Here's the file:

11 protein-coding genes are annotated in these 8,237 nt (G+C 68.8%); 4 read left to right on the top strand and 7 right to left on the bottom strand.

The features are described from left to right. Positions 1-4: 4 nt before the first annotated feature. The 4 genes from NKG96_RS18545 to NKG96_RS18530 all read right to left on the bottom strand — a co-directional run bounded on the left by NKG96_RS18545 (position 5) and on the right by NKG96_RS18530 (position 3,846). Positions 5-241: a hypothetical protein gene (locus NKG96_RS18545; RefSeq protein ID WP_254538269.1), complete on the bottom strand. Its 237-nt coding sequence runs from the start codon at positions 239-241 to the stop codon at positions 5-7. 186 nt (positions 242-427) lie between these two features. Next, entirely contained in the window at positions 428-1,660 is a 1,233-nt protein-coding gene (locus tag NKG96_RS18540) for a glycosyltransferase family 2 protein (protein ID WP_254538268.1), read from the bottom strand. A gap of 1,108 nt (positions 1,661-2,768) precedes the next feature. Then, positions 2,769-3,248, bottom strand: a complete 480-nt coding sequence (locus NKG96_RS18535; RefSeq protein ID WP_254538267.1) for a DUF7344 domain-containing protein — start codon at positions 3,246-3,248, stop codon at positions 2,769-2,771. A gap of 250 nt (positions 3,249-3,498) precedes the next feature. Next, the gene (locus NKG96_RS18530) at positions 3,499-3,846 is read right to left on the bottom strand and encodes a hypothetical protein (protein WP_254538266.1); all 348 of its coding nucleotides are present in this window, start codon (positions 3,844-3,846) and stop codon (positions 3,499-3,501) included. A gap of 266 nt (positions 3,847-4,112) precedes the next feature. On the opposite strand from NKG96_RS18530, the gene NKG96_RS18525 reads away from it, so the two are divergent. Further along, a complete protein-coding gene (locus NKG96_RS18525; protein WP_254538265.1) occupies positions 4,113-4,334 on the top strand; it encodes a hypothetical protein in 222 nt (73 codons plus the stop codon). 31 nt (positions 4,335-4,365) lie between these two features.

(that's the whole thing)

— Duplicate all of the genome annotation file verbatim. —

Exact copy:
11 protein-coding genes are annotated in these 8,237 nt (G+C 68.8%); 4 read left to right on the top strand and 7 right to left on the bottom strand.

The features are described from left to right. Positions 1-4: 4 nt before the first annotated feature. The 4 genes from NKG96_RS18545 to NKG96_RS18530 all read right to left on the bottom strand — a co-directional run bounded on the left by NKG96_RS18545 (position 5) and on the right by NKG96_RS18530 (position 3,846). Positions 5-241: a hypothetical protein gene (locus NKG96_RS18545; RefSeq protein ID WP_254538269.1), complete on the bottom strand. Its 237-nt coding sequence runs from the start codon at positions 239-241 to the stop codon at positions 5-7. 186 nt (positions 242-427) lie between these two features. Next, entirely contained in the window at positions 428-1,660 is a 1,233-nt protein-coding gene (locus tag NKG96_RS18540) for a glycosyltransferase family 2 protein (protein ID WP_254538268.1), read from the bottom strand. A gap of 1,108 nt (positions 1,661-2,768) precedes the next feature. Then, positions 2,769-3,248, bottom strand: a complete 480-nt coding sequence (locus NKG96_RS18535; RefSeq protein ID WP_254538267.1) for a DUF7344 domain-containing protein — start codon at positions 3,246-3,248, stop codon at positions 2,769-2,771. A gap of 250 nt (positions 3,249-3,498) precedes the next feature. Next, the gene (locus NKG96_RS18530) at positions 3,499-3,846 is read right to left on the bottom strand and encodes a hypothetical protein (protein WP_254538266.1); all 348 of its coding nucleotides are present in this window, start codon (positions 3,844-3,846) and stop codon (positions 3,499-3,501) included. A gap of 266 nt (positions 3,847-4,112) precedes the next feature. On the opposite strand from NKG96_RS18530, the gene NKG96_RS18525 reads away from it, so the two are divergent. Further along, a complete protein-coding gene (locus NKG96_RS18525; protein WP_254538265.1) occupies positions 4,113-4,334 on the top strand; it encodes a hypothetical protein in 222 nt (73 codons plus the stop codon). 31 nt (positions 4,335-4,365) lie between these two features.